As 2014 comes to a close, it appears the lines between the music and technology players have never been thinner. How are the current roles redefined? And how will these major changes impact the music ecosystem in 2015?
The first question here is: are publishers the new labels? It could be the case any time soon, judging by the latest evolutions from Kobalt: the indie publishing company recently unveiled its much-anticipated new label services portal. It “offers labels, managers and artists powerful reporting and user-friendly analysis tools which will make it easy to review and understand all their varied income streams,” according to Billboard.
The near future may also lie in hardware crossovers. Who, for example, could have predicted months ago that ephemeral messaging service Snapchat had plans for a music feature? TechCrunch reports that the world-famous app just acquired QR Scan.me for $50M and Vergence Eyeglass Cam for $15M. Leaked emails from the Sony Pictures hack show that Snapchat CEO Evan Spiegel “has grand aspirations to promote artists through his app and capitalise on their success,” and is already in talks with VEVO, William Morris Endeavour and Twitter to launch a specific platform soon.
Snapchat’s interface currently links to iTunes
Other news in the fast-moving tech domain further stress this unstoppable convergence between hardware, content and distribution. Things are changing so quickly that companies like Sonos — the connected audio equipment maker that just raised $130m — now has such a high market value that it could only be acquired by anyone but Google or Apple at this point, says Music Ally. Indeed, this latest round brings the firm’s total funding to date to around $455m.
But this is just the beginning: what if hardware companies started developing their own streaming services? Look no further: Music Week reports that audio brand Technics “has developed Technics Tracks, a music download platform, which will launch in the New Year.” But the same is true for Bose: Hypebot points out that the audio manufacturer “is hiring staff and moving “quickly” to build and launch its own next generation streaming music platform.”
Last but not least, Muzik has launched a set of headphones with one-touch social sharing (see picture below), raising $10m in funding. TechCrunch analyses this move as an attempt to break into the already very competitive market:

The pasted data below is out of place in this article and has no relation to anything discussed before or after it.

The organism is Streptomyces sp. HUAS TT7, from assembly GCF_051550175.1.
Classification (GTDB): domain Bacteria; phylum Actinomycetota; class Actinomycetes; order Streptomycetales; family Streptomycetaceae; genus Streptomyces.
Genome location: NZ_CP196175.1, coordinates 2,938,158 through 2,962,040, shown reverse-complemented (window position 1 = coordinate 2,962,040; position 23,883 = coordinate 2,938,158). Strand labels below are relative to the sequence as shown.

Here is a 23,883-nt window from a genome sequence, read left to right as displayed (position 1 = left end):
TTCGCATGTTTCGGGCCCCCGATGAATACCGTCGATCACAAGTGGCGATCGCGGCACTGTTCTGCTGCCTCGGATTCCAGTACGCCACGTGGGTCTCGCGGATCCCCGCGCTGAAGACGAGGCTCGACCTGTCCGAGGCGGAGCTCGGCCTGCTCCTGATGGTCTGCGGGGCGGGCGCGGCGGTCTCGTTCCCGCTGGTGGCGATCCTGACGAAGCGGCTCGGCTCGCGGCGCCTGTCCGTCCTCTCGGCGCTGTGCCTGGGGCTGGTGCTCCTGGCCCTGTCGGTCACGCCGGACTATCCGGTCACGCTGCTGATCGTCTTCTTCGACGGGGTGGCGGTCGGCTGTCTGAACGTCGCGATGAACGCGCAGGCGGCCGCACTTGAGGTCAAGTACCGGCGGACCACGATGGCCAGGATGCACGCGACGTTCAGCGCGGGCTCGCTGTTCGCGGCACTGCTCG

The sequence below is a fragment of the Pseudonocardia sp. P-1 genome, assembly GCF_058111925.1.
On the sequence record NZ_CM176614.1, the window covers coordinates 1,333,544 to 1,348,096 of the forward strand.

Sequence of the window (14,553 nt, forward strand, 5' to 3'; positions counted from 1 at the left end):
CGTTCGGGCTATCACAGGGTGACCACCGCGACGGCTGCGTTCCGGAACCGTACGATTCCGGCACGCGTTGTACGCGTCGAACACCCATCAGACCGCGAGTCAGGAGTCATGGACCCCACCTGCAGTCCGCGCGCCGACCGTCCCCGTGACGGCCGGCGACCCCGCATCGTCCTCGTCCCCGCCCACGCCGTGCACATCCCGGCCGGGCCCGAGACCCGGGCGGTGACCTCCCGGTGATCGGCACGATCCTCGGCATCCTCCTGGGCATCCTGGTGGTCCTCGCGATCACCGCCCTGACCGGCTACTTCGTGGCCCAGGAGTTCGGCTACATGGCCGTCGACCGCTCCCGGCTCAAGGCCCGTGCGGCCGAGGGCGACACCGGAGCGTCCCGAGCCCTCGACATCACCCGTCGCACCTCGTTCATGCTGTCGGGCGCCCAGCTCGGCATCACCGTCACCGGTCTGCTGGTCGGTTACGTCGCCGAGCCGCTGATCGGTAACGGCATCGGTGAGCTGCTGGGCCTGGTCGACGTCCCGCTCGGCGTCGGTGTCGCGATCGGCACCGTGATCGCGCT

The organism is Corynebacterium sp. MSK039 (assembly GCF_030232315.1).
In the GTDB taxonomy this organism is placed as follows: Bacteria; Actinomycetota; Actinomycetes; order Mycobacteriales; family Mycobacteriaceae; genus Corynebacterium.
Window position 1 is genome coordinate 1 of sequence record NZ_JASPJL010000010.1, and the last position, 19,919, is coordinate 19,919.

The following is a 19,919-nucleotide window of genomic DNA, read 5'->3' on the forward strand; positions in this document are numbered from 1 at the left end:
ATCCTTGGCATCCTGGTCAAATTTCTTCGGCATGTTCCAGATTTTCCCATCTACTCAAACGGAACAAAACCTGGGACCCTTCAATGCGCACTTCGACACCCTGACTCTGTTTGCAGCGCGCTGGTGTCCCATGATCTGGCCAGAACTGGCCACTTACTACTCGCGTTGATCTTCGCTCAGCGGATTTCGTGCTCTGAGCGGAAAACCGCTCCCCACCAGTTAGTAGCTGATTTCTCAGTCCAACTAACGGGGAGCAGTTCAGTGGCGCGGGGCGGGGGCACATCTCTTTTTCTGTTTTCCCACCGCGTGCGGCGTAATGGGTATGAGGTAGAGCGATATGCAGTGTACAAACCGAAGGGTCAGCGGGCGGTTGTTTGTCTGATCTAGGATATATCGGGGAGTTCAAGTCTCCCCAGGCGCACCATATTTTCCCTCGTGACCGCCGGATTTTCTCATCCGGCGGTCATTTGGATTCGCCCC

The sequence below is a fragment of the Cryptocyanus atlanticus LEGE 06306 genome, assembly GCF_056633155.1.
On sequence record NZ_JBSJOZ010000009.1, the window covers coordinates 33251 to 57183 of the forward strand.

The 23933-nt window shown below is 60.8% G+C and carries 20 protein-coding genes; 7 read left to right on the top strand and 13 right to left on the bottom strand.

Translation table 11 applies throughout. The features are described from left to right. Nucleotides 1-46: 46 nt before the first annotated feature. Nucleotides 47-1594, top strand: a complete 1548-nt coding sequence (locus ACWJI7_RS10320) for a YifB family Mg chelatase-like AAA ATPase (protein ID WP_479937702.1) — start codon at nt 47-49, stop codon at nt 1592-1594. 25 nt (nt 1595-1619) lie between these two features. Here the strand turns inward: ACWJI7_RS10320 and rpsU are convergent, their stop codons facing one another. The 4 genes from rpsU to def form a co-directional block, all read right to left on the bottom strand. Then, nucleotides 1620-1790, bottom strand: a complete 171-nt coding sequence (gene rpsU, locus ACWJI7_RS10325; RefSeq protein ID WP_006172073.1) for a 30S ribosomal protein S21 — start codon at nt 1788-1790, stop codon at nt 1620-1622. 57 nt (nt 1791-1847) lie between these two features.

“It’ll be interesting to see if smart features can draw customers to a relatively new headphone brand over more established incumbents. Beats has succeeded with an appeal to style, as well as building brand cache by association with celebrities.”
Muzik’s new headphones allow for one-touch social sharing
This effervescence aside, streaming remains under deep scrutiny, in the wake of Taylor Swift pulling her catalogue from Spotify and Deezer last month (read more in our November News Review). WME‘s Marc Geiger recently became one of the latest music personalities to side with Swift, calling free streaming services “F—ed up,” writes Billboard. Spotify founder & CEO Daniel Ek once again stepped up to bat, admitting “we need to do a better job explaining to artists how streaming benefits them,” reported Billboard.
What if, as many argue today, streaming’s advantages for artists are indirect? In a post called “Here’s why you don’t need to worry about low streaming royalties,” blogger and artist Ari Herstand says creative marketing such as concert ticket ads within Spotify, or merchandising pushes within BandPage, are proving to be surprisingly lucrative for artists. “Music fans aren’t the enemy,” re. Herstand. “There’s lots of money to be made. You just have to get creative about it.”
Last but by no means least, one of 2014’s most surprising crossover trends has been the vinyl revival. “Nearly eight million old-fashioned vinyl records have been sold this year, up 49% from the same period last year,” says The Wall Street Journal. But how long will this last? All eyes will undoubtedly be on ‘old-fashioned’ records next year…
Resurrections, epic battles and blurred frontiers between tech, distribution, content and innovation in general: 2015 promises to be a bright and exciting year!
See you all at Midem in June 2015 to witness the latest evolutions of the music industry, live!
Top photo via Shutterstock – rangizzz